How do undergraduate business students in Canada and the United States feel about employment regulation, unions and collective bargaining, and income inequality? Do they see the world of work law differently?
This term, I teamed up with Visiting Professor Wilma Liebman, who is best known for her
position as the former Chair of the American National Labor Relations Board. Wilma retired from that position in 2011, and is now doing a visiting professor stint at Cornell’s School of Industrial and Labor Relations in Ithaca, New York. Professor Liebman is teaching an undergraduate course in labor and employment law. I’m also teaching a third year undergraduate business school course in employment law at Toronto’s York University.
We both distributed an anonymous, 5 question survey at the beginning of the term, before we had started teaching any substantive material on the law. Therefore, we were interested in the student opinions that they bring to the class. The survey asked about three substantive areas: (1) the appropriateness of minimum wage regulation; (2) the value (or lack thereof) of unions and collective bargaining; and (3) whether income inequality in the two countries is a cause for concern necessitating a legal response.
Here is the survey, with the comparative results from the students in the two countries. Obviously the sample size is too small to draw any big conclusions, but the results are
nevertheless interesting. It may be fun to turn this project into a real study that uses a large survey of students from across the two countries, but that’s for down the road.
Some general observations:
Students in both classes were very supportive of minimum wage legislation. A larger segment of American students (13% versus 2%), opposed minimum wage legislation as a harmful interference in the free operation of labor markets.
The Canadian students demonstrated greater support for collective bargaining and unions than did the American students.
- 75% of Canadian students responded that unions should be encouraged, compared to only 51% of American students. Moreover, 21% of American students (compared to only 4% of Canadians) responded that unions interfere with competitiveness and should not be encouraged.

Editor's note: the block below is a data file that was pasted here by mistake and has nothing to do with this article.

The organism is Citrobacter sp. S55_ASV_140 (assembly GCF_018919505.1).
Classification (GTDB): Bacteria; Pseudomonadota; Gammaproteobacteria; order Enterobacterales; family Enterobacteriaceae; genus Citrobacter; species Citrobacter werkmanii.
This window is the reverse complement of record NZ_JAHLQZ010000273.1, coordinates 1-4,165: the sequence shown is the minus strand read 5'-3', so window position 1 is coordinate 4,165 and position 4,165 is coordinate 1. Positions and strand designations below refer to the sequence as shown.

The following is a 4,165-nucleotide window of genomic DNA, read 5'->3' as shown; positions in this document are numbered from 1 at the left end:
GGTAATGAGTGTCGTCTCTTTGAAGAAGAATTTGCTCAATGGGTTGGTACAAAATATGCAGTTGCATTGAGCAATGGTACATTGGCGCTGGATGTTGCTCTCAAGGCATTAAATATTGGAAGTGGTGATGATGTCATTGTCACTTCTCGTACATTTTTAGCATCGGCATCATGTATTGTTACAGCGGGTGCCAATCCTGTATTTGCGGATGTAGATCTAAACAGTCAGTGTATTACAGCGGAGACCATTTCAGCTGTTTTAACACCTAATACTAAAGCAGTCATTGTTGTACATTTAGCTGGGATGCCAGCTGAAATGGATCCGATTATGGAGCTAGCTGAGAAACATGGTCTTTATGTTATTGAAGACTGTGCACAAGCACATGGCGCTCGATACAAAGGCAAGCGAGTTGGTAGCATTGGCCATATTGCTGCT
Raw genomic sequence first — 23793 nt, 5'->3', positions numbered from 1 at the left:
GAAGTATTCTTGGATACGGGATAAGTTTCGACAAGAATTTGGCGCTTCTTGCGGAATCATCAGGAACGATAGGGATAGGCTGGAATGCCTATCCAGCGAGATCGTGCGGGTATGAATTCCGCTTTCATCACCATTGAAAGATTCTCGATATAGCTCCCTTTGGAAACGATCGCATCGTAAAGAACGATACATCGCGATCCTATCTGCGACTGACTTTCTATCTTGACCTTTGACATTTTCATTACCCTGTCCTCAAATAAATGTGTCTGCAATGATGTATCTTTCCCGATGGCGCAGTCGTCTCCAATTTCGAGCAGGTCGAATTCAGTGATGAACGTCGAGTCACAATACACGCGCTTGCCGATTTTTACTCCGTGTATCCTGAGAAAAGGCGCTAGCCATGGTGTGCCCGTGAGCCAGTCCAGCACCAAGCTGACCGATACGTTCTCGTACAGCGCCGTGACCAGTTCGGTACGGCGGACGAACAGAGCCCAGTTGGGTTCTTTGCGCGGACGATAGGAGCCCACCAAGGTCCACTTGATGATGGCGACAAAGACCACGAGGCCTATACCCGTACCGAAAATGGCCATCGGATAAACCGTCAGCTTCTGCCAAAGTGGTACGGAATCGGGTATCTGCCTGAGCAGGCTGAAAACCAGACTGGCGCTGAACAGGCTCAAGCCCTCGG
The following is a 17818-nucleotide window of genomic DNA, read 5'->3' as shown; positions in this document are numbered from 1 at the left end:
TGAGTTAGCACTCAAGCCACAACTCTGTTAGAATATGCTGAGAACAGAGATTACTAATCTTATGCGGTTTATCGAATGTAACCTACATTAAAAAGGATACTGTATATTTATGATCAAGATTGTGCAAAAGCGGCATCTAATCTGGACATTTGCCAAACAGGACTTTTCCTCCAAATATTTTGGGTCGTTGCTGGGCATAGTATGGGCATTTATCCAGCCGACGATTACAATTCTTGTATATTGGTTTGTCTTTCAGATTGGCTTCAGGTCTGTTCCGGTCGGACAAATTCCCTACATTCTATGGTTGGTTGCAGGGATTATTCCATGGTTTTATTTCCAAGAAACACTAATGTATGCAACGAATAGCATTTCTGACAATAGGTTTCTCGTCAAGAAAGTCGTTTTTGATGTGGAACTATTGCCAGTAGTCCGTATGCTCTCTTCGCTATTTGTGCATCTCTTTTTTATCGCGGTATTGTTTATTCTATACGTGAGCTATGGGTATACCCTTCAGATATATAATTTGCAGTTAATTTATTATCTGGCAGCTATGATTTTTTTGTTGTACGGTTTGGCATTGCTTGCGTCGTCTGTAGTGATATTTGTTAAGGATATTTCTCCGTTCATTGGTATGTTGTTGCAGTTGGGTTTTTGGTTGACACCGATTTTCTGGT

- The two groups of students had similar views on the question of whether unions have too much or too little power. 19% in both countries thought unions are too powerful, while 33% in the US and 26% in Canada thought unions were not powerful enough. About half of the students in both polls had no opinion on union power.
- Student views on strikes were almost identical, with 82% in both countries saying that strikes are healthy response to perceived unfair treatment, but should be should be closely regulated by the government.
Interestingly, there was a noticeable variance of opinion on income inequality. Close to a third (29%) of American students responded that income inequality is not a cause of concern, and simply reflects the proper functioning of free markets, which reward hard work and skill. Only 11% of Canadian students believed that.
A third of the Canadian students responded that income inequality is a cause for concern,and that governments should promote more collective bargaining to enable workers to bargain higher wages. Only 15% of Americans chose this option. An almost identical amount of students in both countries (57% in the US, 56% in Canada) responded that income inequality is a cause of concern, and that governments should be encouraging a broader distribution of wealth through means other than promoting unionization.
Issues for Discussion
1. Do the student responses correspond with your own opinions?
2. Is there any reason you can think of why would we should expect views on employment regulation, collective bargaining, and income inequality to vary between the two countries?